Ancient Monuments

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Week Barn Cross

A Scheduled Monument in North Tawton, Devon

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Coordinates

Latitude: 50.7974 / 50°47'50"N

Longitude: -3.9121 / 3°54'43"W

OS Eastings: 265344.088547

OS Northings: 101502.43275

OS Grid: SS653015

Mapcode National: GBR KY.Z0RH

Mapcode Global: FRA 26PZ.PQ1

Entry Name: Week Barn Cross

Scheduled Date: 12 December 1995

Source: Historic England

Source ID: 1013717

English Heritage Legacy ID: 27316

County: Devon

Civil Parish: North Tawton

Traditional County: Devon

Lieutenancy Area (Ceremonial County): Devon

Church of England Parish: North Tawton St Peter

Church of England Diocese: Exeter

Details

The monument includes a wayside cross known as Week Barn Cross on the southern
side of the road between North Tawton and Sampford Courtenay standing 300m
south west of Taw Bridge Cross. The cross was moved to its present position
during a road improvement scheme but is believed to be very near to its
original location. The cross is roughly octagonal in section and trimmed at
the back. One of the arms has been broken off. The shaft measures 0.27m wide
at the base and tapers to 0.23m. The width at the arms is 0.44m, although this
would have originally been greater. The cross is 1.73m high.
A drill hole in the eastern side of the shaft indicates that it was probably
used as a gatepost at one time.
The cross is Listed Grade II.

MAP EXTRACT
The site of the monument is shown on the attached map extract.

Source: Historic England

Reasons for Scheduling

Wayside crosses are one of several types of Christian cross erected during the
medieval period, mostly from the 9th to 15th centuries AD. In addition to
serving the function of reiterating and reinforcing the Christian faith
amongst those who passed the cross and of reassuring the traveller, wayside
crosses often fulfilled a role as waymarkers, especially in difficult and
otherwise unmarked terrain. The crosses might be on regularly used routes
linking ordinary settlements or on routes having a more specifically religious
function, including those providing access to religious sites for parishioners
and funeral processions, or marking long-distance routes frequented on
pilgrimages.
Over 350 wayside crosses are known nationally, concentrated in south west
England throughout Cornwall and on Dartmoor where they form the commonest type
of stone cross. A small group also occurs on the North York Moors. Relatively
few examples have been recorded elsewhere and these are generally confined to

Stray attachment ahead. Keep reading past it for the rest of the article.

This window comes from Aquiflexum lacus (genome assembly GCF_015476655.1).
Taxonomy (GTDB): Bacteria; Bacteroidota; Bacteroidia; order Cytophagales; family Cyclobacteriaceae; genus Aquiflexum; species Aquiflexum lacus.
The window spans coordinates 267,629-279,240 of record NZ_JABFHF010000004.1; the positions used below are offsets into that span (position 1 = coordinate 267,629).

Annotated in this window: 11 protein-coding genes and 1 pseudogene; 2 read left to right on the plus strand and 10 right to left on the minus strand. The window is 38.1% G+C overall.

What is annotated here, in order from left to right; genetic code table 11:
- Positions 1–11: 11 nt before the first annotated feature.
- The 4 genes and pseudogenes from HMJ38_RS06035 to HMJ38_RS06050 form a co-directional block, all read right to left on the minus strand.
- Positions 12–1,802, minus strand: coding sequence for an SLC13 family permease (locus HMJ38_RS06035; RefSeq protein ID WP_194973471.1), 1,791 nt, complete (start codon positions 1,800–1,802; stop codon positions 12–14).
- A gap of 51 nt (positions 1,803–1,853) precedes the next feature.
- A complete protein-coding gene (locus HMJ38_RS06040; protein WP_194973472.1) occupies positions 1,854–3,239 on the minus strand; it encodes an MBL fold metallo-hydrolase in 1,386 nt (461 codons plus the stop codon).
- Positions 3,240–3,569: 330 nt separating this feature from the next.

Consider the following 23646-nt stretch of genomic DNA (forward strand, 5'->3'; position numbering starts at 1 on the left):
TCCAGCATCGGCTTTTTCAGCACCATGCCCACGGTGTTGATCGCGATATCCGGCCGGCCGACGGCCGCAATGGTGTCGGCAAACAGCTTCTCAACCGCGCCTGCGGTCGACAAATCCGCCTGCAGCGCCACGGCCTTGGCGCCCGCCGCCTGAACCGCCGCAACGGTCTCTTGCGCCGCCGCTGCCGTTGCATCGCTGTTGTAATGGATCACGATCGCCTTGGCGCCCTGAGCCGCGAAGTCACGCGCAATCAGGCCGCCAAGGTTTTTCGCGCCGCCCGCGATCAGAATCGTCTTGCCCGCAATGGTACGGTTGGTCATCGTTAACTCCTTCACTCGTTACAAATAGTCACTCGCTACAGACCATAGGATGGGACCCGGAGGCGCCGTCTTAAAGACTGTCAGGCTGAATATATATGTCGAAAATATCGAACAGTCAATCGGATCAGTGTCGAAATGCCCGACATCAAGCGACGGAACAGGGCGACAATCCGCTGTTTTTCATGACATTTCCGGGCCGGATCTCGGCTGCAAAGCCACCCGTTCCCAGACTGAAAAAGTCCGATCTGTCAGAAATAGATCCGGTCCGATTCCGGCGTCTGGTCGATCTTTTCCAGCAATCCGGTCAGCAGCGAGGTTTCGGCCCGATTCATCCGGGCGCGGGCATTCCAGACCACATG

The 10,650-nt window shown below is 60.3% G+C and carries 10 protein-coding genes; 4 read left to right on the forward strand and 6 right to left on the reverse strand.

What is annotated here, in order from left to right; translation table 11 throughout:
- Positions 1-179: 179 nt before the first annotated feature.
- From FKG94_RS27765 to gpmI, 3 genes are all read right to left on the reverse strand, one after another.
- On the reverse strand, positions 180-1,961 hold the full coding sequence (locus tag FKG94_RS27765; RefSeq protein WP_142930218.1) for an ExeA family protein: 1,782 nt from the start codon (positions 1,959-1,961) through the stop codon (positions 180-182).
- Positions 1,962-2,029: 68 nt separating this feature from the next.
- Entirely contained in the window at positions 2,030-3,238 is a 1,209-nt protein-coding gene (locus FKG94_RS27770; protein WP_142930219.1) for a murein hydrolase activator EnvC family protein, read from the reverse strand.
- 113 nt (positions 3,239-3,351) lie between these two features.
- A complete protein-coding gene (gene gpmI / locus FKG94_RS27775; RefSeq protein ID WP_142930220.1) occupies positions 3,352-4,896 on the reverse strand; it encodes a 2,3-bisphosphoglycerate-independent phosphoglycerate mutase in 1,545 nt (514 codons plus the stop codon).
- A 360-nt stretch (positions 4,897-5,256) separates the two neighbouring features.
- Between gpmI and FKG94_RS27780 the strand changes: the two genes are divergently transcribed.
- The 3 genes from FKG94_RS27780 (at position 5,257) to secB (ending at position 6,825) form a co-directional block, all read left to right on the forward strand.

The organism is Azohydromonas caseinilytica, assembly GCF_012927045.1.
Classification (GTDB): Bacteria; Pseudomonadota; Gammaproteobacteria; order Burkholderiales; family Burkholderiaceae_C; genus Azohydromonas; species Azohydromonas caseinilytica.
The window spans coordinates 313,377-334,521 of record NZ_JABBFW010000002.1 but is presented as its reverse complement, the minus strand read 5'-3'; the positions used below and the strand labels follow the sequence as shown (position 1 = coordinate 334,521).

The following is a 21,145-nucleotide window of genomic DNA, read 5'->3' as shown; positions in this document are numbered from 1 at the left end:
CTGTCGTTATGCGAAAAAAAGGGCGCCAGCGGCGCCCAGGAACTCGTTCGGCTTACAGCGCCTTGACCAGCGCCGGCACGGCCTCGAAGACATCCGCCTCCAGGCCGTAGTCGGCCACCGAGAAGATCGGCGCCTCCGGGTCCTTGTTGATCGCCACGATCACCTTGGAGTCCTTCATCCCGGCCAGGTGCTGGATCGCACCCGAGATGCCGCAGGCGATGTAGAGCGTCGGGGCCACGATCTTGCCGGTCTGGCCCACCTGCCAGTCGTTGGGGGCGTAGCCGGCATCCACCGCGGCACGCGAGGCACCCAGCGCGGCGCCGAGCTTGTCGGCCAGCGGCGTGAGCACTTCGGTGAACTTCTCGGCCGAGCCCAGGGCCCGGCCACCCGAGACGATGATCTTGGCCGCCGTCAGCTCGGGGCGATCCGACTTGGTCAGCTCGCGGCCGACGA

remote moorland locations.
Outside Cornwall almost all wayside crosses take the form of a `Latin' cross,
in which the cross-head itself is shaped within the projecting arms of an
unenclosed cross. In Cornwall wayside crosses vary considerably in form and
decoration. The commonest type includes a round, or `wheel', head on the faces
of which various forms of cross or related designs were carved in relief or
incised, the spaces between the cross arms possibly pierced. The design was
sometimes supplemented with a relief figure of Christ and the shaft might bear
decorative panels and motifs. Less common forms in Cornwall include the
`Latin' cross and, much rarer, the simple slab with a low relief cross on both
faces. Rare examples of wheel-head and slab-form crosses also occur within the
North York Moors group. Most wayside crosses have either a simple socketed
base or show no evidence for a separate base at all.
Wayside crosses contribute significantly to our understanding of medieval
religious customs and sculptural traditions and to our knowledge of medieval
routeways and settlement patterns. All wayside crosses which survive as earth-
fast monuments, except those which are extremely damaged and removed from
their original locations, are considered worthy of protection.

The wayside cross on the southern side of the road between North Tawton and
Sampford Courtenay survives well and forms an outlier to a group of crosses in
and around Sampford Courtenay. Although the cross is not in its original
position, the circumstances of its removal and the location from which it was
taken, are all well documented.

Source: Historic England

Sources

Books and journals
Masson Phillips, E, 'Devonshire Association Transactions' in The Ancient Stone Crosses of Devon : Part 1, , Vol. 69, (1936-37), 333
Other
Devon County Sites and Monuments Register, SS60SE-015, (1982)
MPP fieldwork by H. Gerrard, (1994)

Source: Historic England

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